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Preserve your digital contents for (almost) eternity

By Jean-Claude Elias - Jun 15,2017 - Last updated at Jun 15,2017

Don’t you sometime wake up at night fearing that your entire collection of family photos that you keep on your laptop’s hard disk is lost forever? It could be anything: a damaged hard disk, an encrypting virus, or simply a human error such as unintended deletion, to name a few of the many reasons that could lead to data loss disaster. 

There is a solution and it is an almost perfect one. It has been around for nearly seven years and it is rather strange that it has not become more commonly used to date. It is the M-Disc, also referred to as the Millenniata.

The best and the longest possible preservation of digital contents is not a subject to take lightly. It is all the more important that every bit of information is being digitised today, multimedia and audio-visual contents more particularly.

In typical conditions magnetic hard disks keep data for 5 to 10 years. Optical discs such as CDs, DVDs or BluRay that you create at home would fare a little better and preserve data for 10 to 20 years, provided they are stored very well, protected from excessive light and harsh environmental conditions. Optical discs that you write once (without the possibility for erasure afterwards) ensure protection against virus attacks and accidental deletion. They are somehow safer than magnetic hard disks.

Experience has shown, however, that even optical discs are often mistreated, poorly stored and handled, and end up being unreadable after only a few years.

The M-Disc, or Millenniata is a special kind of optical disc, looking a lot like a BluRay disc, and it is known to keep data for several hundred years, up to 1,000 according to its makers. The secret is in the “recording” or writing process.

Unlike standard CDs, DVDs and BluRay that you would “burn” or dye to save data on them, M-Discs work with a process that is closer to the industry made CDs where data is actually “engraved” and therefore not subject to alteration by ambient light and other environmental factors.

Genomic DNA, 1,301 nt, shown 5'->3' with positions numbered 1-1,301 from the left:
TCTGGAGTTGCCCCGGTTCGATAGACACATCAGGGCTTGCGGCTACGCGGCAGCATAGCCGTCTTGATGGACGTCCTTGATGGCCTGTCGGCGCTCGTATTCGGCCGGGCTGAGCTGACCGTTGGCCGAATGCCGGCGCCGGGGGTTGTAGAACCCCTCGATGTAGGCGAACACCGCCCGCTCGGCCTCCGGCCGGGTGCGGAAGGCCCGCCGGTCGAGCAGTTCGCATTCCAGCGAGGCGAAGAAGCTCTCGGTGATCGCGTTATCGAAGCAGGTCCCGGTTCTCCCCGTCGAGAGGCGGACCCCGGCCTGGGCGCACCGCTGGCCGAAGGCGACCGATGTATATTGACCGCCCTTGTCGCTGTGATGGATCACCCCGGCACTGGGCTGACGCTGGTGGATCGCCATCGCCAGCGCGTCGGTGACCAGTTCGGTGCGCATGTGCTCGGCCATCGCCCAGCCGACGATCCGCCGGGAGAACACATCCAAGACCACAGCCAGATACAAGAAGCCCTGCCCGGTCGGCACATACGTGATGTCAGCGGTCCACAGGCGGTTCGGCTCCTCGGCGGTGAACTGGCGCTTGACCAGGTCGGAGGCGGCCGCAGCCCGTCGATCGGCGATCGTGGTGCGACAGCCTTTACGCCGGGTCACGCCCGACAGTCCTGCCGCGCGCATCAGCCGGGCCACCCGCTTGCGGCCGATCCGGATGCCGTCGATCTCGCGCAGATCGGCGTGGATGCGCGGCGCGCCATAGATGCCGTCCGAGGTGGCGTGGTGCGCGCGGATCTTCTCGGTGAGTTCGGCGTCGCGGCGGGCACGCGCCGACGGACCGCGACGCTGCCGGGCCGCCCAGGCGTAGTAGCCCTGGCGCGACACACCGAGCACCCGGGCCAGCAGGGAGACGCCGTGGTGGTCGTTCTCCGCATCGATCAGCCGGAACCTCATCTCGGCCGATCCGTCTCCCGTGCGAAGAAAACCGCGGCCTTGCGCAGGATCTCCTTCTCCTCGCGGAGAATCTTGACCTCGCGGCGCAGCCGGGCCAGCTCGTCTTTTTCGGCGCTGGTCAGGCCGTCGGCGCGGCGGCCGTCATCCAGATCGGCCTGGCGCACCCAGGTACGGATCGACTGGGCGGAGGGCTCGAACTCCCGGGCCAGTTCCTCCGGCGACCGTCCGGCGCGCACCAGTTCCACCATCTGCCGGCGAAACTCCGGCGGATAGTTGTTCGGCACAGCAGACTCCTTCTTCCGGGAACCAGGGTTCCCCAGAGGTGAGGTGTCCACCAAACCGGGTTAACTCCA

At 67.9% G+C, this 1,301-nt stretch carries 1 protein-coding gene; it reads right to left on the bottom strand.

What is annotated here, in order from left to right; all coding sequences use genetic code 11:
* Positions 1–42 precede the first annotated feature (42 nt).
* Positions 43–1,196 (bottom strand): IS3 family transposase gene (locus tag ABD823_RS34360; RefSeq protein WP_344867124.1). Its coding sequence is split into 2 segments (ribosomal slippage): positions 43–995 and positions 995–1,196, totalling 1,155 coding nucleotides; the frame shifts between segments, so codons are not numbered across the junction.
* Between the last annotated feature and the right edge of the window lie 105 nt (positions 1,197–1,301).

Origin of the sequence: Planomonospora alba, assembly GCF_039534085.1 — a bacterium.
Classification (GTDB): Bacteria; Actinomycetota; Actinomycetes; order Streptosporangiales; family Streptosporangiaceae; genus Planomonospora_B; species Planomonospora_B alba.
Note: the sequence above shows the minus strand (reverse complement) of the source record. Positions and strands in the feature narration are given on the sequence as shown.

According to Verbatim, one of leading manufacturers of consumer optical discs, including M-Discs: “… information is engraved into a patented, inorganic recording layer resistant to light, temperature and humidity. Based on ISO/IEC 16963 testing, M-Disc media has a projected lifetime of several hundred years…”.

The M-DISC is the product of Millenniata, a company founded by Brigham Young University scientists Lunt, Linford, O’Connell and Hansen in 2010 in Utah.

There are several ways to protect your precious data without M-Discs. Making multiple copies and storing them in different places is one of them. It is, however, time-consuming and tedious. An optical media like the M-Disc constitutes a much better solution. Plus the fact that blank media with up to 100GB of storage capacity are available on the market. This is substantial storage space, by any measure.

The units, the equipment to record and create M-Discs are also easily available. Korean giant LG, for one, sells an excellent reader/writer/recorder that is external, connects to your computer simply via USB and can read and write all formats of optical discs, from CD all the way up to M-Disc. It would cost $120 to $180. It is very little money, considering the truly exceptional shelf life it ensures for your data, and the unprecedented peace of mind that goes with it.

The blank recordable media costs about $30 each, for the 100GB model. A quick market survey showed that whereas the reader/writer/recorder was sold in Jordan, the recordable media was not! All vendors contacted said there was no demand for the product in the country. People would buy the versatile equipment but would use it with traditional CDs, DVDs and BluRay discs only, not with M-Discs.


Being able to store important data and knowing that it is safe and available for a few hundred years, for the generations to come, is invaluable. Perhaps the consumer is not worried about eternity after all.

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